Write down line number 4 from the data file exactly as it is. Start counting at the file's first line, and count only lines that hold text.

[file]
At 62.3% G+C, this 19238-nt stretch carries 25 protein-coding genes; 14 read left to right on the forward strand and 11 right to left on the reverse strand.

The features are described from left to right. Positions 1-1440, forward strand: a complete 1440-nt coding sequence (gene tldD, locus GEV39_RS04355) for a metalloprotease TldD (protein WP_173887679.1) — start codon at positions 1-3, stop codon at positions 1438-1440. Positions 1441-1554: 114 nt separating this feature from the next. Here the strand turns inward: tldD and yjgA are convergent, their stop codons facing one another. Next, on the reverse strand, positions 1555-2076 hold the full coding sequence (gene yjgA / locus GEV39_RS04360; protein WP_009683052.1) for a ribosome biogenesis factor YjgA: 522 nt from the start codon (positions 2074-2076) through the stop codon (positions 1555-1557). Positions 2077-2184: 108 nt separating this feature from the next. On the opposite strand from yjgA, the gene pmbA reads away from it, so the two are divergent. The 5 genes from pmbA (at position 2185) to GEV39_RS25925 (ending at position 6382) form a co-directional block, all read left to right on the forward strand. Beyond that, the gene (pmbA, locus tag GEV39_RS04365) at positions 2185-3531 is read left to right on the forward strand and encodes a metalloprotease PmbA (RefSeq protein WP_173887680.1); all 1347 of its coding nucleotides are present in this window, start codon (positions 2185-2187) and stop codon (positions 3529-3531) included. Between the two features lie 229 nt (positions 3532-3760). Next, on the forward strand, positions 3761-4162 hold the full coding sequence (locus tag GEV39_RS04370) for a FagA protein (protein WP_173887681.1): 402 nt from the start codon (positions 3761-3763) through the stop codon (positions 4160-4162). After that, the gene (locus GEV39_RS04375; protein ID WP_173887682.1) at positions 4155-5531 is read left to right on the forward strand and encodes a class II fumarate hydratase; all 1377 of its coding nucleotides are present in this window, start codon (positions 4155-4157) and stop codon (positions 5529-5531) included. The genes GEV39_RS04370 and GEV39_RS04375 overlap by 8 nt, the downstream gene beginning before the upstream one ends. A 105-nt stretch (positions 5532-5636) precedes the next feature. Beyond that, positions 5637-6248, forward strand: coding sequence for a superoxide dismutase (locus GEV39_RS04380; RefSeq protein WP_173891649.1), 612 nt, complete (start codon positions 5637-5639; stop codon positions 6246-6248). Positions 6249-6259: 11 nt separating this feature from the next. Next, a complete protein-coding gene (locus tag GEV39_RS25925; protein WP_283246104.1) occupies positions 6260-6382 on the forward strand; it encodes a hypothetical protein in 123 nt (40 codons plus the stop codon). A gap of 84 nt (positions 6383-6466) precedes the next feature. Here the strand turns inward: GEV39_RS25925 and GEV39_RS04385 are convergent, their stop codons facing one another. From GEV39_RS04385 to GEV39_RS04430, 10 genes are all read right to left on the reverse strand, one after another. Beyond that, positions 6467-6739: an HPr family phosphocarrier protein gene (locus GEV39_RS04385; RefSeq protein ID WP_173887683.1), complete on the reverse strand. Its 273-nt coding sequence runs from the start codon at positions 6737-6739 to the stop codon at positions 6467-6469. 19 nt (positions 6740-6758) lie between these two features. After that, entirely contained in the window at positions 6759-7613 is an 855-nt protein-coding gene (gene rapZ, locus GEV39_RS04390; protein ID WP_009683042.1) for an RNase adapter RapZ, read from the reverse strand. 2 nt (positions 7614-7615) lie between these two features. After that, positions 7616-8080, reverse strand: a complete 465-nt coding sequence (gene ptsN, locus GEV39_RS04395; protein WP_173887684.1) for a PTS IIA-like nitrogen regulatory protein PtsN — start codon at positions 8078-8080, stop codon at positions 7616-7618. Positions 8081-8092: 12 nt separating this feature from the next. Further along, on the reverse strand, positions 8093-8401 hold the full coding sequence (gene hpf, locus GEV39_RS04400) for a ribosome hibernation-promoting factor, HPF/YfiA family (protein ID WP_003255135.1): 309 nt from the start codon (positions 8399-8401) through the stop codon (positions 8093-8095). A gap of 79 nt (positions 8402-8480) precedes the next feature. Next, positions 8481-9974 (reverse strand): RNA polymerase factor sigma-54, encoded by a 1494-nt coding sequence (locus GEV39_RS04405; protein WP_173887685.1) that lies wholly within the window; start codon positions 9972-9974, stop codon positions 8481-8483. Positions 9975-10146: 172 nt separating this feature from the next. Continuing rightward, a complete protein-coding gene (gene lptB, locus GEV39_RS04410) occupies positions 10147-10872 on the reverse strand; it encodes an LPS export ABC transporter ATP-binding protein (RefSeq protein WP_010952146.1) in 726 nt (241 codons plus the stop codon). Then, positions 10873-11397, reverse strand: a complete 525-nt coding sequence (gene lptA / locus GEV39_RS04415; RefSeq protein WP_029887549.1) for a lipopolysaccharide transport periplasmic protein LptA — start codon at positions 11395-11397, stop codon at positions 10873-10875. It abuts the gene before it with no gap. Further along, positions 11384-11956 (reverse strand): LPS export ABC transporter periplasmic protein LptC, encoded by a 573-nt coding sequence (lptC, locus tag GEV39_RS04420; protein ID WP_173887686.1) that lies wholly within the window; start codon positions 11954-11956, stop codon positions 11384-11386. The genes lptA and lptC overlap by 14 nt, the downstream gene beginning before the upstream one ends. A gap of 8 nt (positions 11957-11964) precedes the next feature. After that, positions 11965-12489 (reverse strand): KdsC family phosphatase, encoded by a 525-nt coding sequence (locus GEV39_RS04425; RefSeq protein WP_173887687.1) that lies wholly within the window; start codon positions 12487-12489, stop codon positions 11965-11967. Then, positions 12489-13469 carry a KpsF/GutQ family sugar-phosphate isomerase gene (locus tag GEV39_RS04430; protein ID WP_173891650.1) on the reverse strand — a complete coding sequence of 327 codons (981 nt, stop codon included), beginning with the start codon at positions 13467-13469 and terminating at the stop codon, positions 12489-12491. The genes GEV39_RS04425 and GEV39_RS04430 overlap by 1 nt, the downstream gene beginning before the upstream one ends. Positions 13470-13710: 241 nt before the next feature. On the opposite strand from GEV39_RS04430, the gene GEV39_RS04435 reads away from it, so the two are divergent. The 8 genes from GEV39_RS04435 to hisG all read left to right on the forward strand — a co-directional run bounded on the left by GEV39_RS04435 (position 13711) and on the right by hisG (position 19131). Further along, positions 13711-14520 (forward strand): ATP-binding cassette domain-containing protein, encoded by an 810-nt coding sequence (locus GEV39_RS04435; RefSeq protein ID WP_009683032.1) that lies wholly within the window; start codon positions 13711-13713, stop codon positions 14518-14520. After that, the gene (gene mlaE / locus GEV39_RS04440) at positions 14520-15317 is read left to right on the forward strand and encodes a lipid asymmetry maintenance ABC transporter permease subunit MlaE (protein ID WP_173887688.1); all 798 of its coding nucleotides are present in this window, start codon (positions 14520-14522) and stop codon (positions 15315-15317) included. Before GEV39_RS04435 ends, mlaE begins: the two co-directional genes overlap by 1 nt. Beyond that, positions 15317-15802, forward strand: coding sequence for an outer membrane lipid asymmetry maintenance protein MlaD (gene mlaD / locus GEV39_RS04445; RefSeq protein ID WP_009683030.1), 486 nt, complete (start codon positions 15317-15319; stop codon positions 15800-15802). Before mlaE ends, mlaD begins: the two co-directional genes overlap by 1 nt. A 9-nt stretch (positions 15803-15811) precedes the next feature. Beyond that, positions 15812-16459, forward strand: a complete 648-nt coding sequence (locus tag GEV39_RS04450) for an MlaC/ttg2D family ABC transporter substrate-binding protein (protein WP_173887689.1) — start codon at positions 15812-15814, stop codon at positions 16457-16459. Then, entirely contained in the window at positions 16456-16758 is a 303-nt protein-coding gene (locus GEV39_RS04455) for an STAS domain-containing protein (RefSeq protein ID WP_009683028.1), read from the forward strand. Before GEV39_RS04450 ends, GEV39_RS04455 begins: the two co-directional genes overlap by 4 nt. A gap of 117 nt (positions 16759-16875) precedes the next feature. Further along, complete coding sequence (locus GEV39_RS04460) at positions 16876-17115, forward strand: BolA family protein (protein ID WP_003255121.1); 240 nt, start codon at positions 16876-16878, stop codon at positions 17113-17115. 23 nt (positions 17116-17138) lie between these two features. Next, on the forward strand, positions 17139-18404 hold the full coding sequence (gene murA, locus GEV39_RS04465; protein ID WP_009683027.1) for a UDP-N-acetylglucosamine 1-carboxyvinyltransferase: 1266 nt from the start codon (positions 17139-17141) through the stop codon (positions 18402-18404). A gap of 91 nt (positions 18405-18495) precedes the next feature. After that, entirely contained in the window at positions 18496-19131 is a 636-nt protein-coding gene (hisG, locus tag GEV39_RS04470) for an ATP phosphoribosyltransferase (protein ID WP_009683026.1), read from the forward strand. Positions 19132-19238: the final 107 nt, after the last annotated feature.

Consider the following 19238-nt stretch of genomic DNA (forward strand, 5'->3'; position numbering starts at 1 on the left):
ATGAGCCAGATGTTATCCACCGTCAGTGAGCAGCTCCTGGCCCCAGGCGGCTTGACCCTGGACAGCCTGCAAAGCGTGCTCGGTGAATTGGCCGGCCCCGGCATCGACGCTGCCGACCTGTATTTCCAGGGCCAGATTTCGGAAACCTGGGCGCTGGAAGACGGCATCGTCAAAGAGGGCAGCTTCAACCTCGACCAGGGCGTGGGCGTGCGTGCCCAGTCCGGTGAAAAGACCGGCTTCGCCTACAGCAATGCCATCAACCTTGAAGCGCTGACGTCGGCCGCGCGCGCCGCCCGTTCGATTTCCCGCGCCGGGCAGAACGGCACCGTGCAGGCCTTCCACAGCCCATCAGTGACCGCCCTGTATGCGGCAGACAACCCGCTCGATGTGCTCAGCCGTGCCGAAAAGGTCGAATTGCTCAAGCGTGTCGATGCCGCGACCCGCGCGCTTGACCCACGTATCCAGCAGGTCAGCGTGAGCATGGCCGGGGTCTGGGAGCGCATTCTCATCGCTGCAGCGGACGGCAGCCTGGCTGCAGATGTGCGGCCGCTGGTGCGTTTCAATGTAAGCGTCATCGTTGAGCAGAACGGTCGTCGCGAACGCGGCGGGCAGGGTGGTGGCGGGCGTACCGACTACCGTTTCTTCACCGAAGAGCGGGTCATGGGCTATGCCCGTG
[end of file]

ATGAGCCAGATGTTATCCACCGTCAGTGAGCAGCTCCTGGCCCCAGGCGGCTTGACCCTGGACAGCCTGCAAAGCGTGCTCGGTGAATTGGCCGGCCCCGGCATCGACGCTGCCGACCTGTATTTCCAGGGCCAGATTTCGGAAACCTGGGCGCTGGAAGACGGCATCGTCAAAGAGGGCAGCTTCAACCTCGACCAGGGCGTGGGCGTGCGTGCCCAGTCCGGTGAAAAGACCGGCTTCGCCTACAGCAATGCCATCAACCTTGAAGCGCTGACGTCGGCCGCGCGCGCCGCCCGTTCGATTTCCCGCGCCGGGCAGAACGGCACCGTGCAGGCCTTCCACAGCCCATCAGTGACCGCCCTGTATGCGGCAGACAACCCGCTCGATGTGCTCAGCCGTGCCGAAAAGGTCGAATTGCTCAAGCGTGTCGATGCCGCGACCCGCGCGCTTGACCCACGTATCCAGCAGGTCAGCGTGAGCATGGCCGGGGTCTGGGAGCGCATTCTCATCGCTGCAGCGGACGGCAGCCTGGCTGCAGATGTGCGGCCGCTGGTGCGTTTCAATGTAAGCGTCATCGTTGAGCAGAACGGTCGTCGCGAACGCGGCGGGCAGGGTGGTGGCGGGCGTACCGACTACCGTTTCTTCACCGAAGAGCGGGTCATGGGCTATGCCCGTG